Homecoming traditions vary in this season of alumni visits for weekends of college football, parties, and reminiscing. Some schools don't elect a king or queen (Villanova University). Some do, but with only one day of responsibilities (Ursinus).
But on the campuses of historically black universities and colleges (HBCUs), the crowning of a king and queen is the first step in a yearlong program rooted in efforts to affirm ethnic heritage, build self-esteem, and develop leaders - among campus kings and queens, and their peers.
"It's almost sacred to HBCUs," said Sharon Thorn, Cheyney's student activities director who oversees the school's king-and-queen program. Cheyney has been crowning queens for decades, but added kings just last year. "The farther south you go, the bigger it gets."
Student kings and queens organize programs and campuswide initiatives, travel on behalf of their schools, participate in student government, and speak at public events. Some attend king-and-queen training conferences designed to teach etiquette and public speaking.
At The Lincoln University, in Chester County, the king and queen have office hours, must organize three programs per semester, and are assigned first-year students to mentor. They receive a $1,000 monthly stipend that can be reduced if semester goals for their position aren't met, said Ihsan Mujahid, a former Miss Lincoln who is interim director of the school's Office of Student Life.
The programs started in the 1920s as competitions akin to beauty pageants and were aimed at promoting Afrocentric images of beauty, said Dale Williams, of Memphis, founder of an annual training conference for HBCU royals.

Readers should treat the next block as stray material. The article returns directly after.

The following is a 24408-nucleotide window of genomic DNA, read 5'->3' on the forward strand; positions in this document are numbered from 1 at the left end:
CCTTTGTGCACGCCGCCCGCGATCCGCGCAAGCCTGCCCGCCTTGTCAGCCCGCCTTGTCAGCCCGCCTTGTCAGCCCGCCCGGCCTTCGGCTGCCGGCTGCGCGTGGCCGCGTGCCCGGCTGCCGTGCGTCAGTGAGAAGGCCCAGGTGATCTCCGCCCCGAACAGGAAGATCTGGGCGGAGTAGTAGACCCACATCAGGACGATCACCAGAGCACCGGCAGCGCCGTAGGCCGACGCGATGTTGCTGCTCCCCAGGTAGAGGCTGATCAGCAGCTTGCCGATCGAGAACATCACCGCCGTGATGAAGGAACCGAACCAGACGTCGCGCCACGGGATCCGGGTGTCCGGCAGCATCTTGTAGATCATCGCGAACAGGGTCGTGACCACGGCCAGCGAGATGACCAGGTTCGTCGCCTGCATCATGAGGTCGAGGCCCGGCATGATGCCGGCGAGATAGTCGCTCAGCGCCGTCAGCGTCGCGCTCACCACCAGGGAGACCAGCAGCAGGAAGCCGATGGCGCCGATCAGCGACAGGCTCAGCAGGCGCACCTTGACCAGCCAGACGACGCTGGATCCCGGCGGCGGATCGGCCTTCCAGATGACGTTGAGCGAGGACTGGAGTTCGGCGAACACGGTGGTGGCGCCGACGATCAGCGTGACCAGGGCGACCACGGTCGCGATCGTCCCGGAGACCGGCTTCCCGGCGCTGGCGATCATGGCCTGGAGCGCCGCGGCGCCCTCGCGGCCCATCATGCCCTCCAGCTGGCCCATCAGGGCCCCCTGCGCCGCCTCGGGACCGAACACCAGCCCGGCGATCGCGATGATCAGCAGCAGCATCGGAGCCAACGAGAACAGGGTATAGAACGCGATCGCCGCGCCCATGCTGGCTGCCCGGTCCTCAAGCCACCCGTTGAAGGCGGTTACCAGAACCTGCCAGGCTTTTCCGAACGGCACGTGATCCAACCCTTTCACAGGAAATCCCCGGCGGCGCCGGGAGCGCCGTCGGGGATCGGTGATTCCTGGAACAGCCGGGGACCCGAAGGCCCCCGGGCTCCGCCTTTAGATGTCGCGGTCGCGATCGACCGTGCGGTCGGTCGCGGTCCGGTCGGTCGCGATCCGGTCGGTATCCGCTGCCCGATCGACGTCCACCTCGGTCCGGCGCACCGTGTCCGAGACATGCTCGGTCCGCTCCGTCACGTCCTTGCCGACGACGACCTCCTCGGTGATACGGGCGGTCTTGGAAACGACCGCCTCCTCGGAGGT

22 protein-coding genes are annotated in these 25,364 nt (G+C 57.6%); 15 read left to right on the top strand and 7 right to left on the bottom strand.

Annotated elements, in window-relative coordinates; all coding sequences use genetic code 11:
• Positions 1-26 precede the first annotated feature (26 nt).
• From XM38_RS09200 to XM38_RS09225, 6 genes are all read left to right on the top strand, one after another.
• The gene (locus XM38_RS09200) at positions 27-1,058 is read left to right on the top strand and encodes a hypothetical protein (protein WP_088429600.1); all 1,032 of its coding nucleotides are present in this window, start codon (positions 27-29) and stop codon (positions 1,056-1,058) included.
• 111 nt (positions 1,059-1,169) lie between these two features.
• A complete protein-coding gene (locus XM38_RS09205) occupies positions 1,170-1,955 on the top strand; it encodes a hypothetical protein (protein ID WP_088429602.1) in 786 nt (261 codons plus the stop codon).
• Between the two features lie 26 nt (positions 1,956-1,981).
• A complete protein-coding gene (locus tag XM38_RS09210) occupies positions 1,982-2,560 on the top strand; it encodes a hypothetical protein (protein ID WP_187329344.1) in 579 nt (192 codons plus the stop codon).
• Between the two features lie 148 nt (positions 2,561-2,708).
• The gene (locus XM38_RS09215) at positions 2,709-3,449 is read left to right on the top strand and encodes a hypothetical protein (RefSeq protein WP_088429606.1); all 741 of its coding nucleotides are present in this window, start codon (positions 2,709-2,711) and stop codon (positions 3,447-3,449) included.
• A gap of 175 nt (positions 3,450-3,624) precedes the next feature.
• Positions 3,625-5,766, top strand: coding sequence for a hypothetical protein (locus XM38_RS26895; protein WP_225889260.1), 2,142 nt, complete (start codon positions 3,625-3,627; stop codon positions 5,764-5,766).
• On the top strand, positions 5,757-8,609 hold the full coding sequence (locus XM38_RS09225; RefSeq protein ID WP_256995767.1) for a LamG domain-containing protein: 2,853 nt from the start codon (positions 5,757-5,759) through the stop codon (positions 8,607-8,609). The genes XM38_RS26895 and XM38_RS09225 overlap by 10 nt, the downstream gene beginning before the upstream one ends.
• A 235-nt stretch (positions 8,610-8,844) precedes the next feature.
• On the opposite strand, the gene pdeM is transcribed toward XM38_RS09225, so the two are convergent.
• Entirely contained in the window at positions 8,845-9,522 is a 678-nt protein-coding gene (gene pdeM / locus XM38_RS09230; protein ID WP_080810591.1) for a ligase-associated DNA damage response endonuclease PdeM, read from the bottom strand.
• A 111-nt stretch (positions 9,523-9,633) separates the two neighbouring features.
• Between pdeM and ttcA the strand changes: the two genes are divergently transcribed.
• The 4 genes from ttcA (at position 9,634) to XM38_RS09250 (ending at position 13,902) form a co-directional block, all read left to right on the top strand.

But programs over time have evolved to include expanded requirements and responsibilities, and even king competitions.
To enter a competition, students usually must have at least a 2.5 GPA, Williams said. They write essays and provide references. Then, students compete in interviews, talent performances, and evening wear - but usually no swimsuit. They must also answer questions in front of audiences.
Cheyney uses a judging panel of people with no connection to the university. Lincoln's court is chosen by a combination of student votes and judging a panel of faculty and staff.
Monique Barnes, 20, Lincoln's current titleholder, decided she wanted to be the campus queen after she met the then-Miss Lincoln at a freshman orientation.
Barnes said one of the biggest obstacles to obtaining the crown was her insecurity.
"I needed to relax and be confident," said Barnes, who is to be crowned Sunday with Lincoln king Dustin Fowler, 21.
Competitions are usually in the spring. Coronations, replete with processions, music, dance, and speeches, are mostly in the fall.
Program budgets vary, Williams said, but many have been reduced by funding cutbacks. Cheyney spends $10,000 to $12,000. Lincoln, "not more than $8,000," Mujahid said.
Some critics view the programs as frivolous, said Williams, a former Miss Tennessee State University.
"But they don't know the history," Williams said. "They don't understand the barriers it broke by not defining ourselves by mainstream beauty standards."
India Marie Cross, Miss Cheyney, said she has battled self-doubt.
At her coronation Wednesday, Cross, resplendent in a shimmering blue-and-gold gown, told the audience of nearly 500 that, as a little girl, she was afraid to show that she was smart.
But eventually, Cross said, she began to believe in the good - and great - things about herself.
She urged her audience to do the same. Disbelievers are plentiful, Cross said, especially at a time when Cheyney continues to struggle with low enrollment, a large deficit, and what Cross describes as a reputation as "a party school."
"Help me to shut the mouths of the doubters," Cross said to a cheering audience, "and silence the haters."